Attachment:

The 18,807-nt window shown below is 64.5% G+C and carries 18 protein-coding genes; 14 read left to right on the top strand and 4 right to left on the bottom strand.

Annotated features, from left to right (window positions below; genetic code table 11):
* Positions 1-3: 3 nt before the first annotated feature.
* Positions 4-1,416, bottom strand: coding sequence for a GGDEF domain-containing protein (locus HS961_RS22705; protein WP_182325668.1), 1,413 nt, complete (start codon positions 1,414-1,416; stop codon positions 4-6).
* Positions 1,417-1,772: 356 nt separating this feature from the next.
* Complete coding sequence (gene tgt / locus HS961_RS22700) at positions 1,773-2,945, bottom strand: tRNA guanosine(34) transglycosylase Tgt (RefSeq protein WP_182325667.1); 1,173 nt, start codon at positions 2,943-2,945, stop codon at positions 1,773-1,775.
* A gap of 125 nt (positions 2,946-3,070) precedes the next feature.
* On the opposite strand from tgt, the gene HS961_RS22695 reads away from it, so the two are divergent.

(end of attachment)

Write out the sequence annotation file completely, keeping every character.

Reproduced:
The 18,807-nt window shown below is 64.5% G+C and carries 18 protein-coding genes; 14 read left to right on the top strand and 4 right to left on the bottom strand.

Annotated features, from left to right (window positions below; genetic code table 11):
* Positions 1-3: 3 nt before the first annotated feature.
* Positions 4-1,416, bottom strand: coding sequence for a GGDEF domain-containing protein (locus HS961_RS22705; protein WP_182325668.1), 1,413 nt, complete (start codon positions 1,414-1,416; stop codon positions 4-6).
* Positions 1,417-1,772: 356 nt separating this feature from the next.
* Complete coding sequence (gene tgt / locus HS961_RS22700) at positions 1,773-2,945, bottom strand: tRNA guanosine(34) transglycosylase Tgt (RefSeq protein WP_182325667.1); 1,173 nt, start codon at positions 2,943-2,945, stop codon at positions 1,773-1,775.
* A gap of 125 nt (positions 2,946-3,070) precedes the next feature.
* On the opposite strand from tgt, the gene HS961_RS22695 reads away from it, so the two are divergent.